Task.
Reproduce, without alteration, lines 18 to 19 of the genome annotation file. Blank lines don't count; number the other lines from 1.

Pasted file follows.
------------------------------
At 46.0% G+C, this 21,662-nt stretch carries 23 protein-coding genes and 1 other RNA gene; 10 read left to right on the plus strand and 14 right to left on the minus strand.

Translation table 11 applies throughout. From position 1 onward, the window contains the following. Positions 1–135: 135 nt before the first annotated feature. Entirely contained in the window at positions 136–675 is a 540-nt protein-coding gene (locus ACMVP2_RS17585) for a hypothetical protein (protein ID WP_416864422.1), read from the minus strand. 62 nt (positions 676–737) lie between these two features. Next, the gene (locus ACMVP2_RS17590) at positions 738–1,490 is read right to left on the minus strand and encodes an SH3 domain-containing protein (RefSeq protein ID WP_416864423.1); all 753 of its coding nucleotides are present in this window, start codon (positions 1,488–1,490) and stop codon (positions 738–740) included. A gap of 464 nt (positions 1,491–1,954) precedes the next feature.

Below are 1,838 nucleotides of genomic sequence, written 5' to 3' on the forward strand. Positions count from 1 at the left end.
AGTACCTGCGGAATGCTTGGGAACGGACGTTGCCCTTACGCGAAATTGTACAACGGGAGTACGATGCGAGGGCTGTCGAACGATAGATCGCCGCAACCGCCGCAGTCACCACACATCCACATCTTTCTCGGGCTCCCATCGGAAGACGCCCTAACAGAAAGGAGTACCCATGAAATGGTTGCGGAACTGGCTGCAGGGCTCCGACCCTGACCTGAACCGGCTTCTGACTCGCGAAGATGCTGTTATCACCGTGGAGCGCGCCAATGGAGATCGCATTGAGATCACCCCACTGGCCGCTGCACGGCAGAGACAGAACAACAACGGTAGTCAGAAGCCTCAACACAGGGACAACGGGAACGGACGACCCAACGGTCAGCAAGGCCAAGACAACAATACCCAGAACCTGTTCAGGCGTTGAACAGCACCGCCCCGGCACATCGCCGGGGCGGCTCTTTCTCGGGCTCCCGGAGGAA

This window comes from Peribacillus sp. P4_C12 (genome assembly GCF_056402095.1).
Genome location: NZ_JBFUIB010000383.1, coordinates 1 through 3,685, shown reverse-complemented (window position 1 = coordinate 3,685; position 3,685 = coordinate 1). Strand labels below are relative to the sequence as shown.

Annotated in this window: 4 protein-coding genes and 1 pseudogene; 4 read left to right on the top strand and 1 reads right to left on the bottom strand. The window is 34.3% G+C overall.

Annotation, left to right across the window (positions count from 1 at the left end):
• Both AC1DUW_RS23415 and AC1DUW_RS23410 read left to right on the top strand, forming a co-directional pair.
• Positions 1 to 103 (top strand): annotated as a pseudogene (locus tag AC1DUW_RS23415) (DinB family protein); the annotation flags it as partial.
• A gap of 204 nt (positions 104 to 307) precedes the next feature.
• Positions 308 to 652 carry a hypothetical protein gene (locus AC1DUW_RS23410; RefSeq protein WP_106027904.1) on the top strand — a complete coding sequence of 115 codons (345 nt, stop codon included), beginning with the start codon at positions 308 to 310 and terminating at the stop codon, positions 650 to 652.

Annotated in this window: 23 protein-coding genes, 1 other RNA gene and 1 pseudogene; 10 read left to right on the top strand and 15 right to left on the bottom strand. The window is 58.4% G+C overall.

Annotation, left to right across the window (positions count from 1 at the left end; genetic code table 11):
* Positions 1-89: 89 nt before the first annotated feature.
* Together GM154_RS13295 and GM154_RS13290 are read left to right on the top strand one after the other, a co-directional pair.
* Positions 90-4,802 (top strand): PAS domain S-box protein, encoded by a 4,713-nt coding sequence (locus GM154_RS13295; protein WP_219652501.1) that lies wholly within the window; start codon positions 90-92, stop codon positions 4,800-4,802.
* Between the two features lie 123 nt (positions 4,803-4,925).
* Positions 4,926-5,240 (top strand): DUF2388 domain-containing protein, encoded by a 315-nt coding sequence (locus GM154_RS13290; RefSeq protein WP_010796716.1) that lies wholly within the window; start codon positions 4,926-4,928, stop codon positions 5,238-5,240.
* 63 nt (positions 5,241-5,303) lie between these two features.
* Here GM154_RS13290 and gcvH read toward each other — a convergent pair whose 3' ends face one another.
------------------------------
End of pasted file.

* Between the two features lie 123 nt (positions 4,803-4,925).
* Positions 4,926-5,240 (top strand): DUF2388 domain-containing protein, encoded by a 315-nt coding sequence (locus GM154_RS13290; RefSeq protein WP_010796716.1) that lies wholly within the window; start codon positions 4,926-4,928, stop codon positions 5,238-5,240.